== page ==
Openside Battle Royale
One of the most obvious discrepancies in the contest was that between the two opensides, Shane Jennings and Peter O’Mahony. O’Mahony has been loudly touted as the answer to Ireland’s openside problem [a problem that pales in comparison with the serious lack of depth at tighthead, incidentally], yet the St Mary’s man had lessons to teach him on the night about getting on the ball, running lines to the breakdown in defense, making turnovers and covering tackles, as well as harassing the opposition outhalf – if the Cork Con tyro was in the mood to learn.
O’Mahony was a No8 for the majority of his underage career, and has been a blindside since he broke into the Munster team. It’s only natural that a player who has been playing openside professionally for the best part of a decade is a good few steps further up the ladder.
That’s not to say that Jennings should be recalled to the Irish team for the tour to New Zealand, or that it’s not worth O’Mahony’s time persisting at openside: unfortunately for Jenno, he’s never made a truly compelling case for himself at international level, and he’ll turn 31 over the summer. Ireland are a team that should be looking to get younger, rather than older. However, O’Mahony has a way to go in learning the position, and he came off decidedly second-best on the night.
Munster went into he game with a number of very significant injury issues, with captain Paul O’Connell, second-row Donnacha Ryan and scrum-half Conor Murray all missing. O’Connell and Ryan being out injured meant that 85-times capped Donncha O’Callaghan [193 Munster caps], and 23-times capped Mick O’Driscoll [198 Munster caps] were reinstalled in the engine room.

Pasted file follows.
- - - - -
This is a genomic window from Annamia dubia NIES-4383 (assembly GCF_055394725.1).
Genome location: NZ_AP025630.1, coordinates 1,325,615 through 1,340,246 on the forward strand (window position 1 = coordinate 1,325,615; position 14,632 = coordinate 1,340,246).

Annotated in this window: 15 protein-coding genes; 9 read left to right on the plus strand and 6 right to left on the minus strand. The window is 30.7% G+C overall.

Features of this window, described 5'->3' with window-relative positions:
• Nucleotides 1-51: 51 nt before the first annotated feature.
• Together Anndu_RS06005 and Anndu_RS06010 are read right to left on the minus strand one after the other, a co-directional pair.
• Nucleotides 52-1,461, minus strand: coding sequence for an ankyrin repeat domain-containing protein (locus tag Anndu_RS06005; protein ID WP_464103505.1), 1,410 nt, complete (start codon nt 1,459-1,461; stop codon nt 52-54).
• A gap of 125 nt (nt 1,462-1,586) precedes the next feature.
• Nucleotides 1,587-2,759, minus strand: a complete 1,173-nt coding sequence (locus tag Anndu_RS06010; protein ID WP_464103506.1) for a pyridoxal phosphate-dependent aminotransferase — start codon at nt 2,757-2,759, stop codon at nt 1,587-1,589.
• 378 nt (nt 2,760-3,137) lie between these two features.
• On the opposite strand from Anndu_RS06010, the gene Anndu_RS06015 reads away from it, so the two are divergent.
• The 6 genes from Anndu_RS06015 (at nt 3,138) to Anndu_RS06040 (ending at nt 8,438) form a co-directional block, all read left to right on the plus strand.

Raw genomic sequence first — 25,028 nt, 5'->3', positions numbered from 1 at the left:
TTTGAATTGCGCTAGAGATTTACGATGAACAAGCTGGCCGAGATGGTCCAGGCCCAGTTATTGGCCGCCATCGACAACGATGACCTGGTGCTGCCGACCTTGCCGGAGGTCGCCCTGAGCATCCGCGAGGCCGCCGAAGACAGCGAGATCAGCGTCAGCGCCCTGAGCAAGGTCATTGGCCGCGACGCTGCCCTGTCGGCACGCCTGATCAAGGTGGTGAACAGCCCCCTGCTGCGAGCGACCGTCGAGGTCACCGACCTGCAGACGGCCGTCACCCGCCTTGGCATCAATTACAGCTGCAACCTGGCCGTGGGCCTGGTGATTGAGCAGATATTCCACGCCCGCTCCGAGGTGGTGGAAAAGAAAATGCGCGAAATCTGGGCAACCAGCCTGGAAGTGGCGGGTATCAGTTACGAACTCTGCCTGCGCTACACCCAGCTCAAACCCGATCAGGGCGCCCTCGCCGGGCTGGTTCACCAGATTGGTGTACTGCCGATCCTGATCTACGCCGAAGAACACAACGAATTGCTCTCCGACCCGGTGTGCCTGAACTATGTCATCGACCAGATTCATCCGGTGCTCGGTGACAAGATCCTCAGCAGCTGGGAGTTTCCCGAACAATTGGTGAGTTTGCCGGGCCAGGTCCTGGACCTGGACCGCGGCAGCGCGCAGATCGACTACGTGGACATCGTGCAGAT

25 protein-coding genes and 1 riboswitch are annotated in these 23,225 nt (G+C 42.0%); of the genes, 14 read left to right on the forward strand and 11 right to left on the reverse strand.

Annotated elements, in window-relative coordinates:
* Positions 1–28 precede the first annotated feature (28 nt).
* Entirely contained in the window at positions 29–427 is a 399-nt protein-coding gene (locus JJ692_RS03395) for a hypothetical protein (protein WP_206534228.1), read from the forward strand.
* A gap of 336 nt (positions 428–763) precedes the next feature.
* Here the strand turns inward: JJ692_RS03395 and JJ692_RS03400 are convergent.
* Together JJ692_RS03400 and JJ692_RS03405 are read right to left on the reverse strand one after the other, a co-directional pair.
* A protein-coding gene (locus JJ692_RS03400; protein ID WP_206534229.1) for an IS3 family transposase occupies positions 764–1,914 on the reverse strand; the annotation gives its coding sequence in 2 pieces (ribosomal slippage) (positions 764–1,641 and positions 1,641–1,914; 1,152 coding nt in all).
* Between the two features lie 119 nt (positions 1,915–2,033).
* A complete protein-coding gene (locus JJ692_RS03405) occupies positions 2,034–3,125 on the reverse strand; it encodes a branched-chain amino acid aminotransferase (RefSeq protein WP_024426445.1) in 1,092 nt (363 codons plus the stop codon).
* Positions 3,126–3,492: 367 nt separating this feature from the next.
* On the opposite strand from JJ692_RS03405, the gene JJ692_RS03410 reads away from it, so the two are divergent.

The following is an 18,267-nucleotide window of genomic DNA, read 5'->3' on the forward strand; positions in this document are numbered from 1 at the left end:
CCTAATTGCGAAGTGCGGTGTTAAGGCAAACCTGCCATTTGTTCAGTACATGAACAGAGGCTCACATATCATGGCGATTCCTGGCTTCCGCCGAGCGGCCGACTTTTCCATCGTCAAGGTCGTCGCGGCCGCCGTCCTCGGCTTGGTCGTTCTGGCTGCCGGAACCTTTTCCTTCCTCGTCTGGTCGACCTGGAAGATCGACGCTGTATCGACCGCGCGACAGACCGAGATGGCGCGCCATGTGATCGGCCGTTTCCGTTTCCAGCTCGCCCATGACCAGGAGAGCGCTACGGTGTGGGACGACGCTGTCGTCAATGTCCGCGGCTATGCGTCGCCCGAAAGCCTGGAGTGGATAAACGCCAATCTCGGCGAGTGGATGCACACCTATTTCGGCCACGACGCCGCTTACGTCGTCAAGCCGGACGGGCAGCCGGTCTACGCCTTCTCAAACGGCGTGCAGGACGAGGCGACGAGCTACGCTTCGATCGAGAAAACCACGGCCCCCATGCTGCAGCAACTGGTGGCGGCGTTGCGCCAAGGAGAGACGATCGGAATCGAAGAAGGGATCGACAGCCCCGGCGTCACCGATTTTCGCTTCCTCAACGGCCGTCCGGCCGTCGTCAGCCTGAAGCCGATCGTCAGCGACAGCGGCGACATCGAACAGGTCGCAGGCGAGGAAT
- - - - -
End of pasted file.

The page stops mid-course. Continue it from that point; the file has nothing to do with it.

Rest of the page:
It’s obvious that Munster are stocked deep in terms of second rows: O’Connell, Ryan and O’Callaghan are all current internationals, and Mick O’Driscoll was capped as recently as the RWC11 warm-up game against Scotland. However, Dave Foley [dislocated shoulder] and Ian Nagle [ankle] have neither had much gametime nor much luck this season, and both were again unavailable for selection, leaving Munster somewhat short in the middle of the pack.
This manifested itself in their lack of ball-carriers and tackle-breakers up front. Ryan in particular has had an excellent season when it comes to hitting the ball at pace and making it past the gainline, and O’Connell has improved this part of his game dramatically. O’Mahony’s switch to openside has impinged on his role as a strike runner, and while the 22-year old Dave O’Callaghan made a promising start, he’s still growing into his strength and doesn’t yet look like a dominating player at the collisions. He played the vast majority of his underage rugby as a second-row, so while he has prototypical blindside height at 195cm [6’5”], it’s difficult to know whether he’s got the top-end speed and explosiveness to be a punishing ball-carrier at this level … he’s getting a good run at the moment, and as he adjusts to the pace of the game, hopefully he’ll find his feet and bring that aspect of his game up a few notches.
With those second-row injuries depriving them of valuable depth in the substitutes panel, Munster were particularly vulnerable to a last-quarter blitz from the visitors, and Leinster coach Joe Schmidt duly emptied his bench and delivered. Sean O’Brien, Cian Healy and Fergus McFadden all started for Ireland in the Six Nations, while Leo Cullen and Isaac Boss played in the recent World Cup. Munster, with their long list of injuries [including David Wallace, Denis Leamy and Doug Howlett] simply couldn’t compete. Healy and O’Brien took on a hell of a lot of ball and required no small amount of stopping, and while Richardt Strauss isn’t the same ball-carrying threat as those two, he is unrelentingly combative and simply does so many things well. The men in red defended their line well, but the last twenty minutes of the game were all Leinster.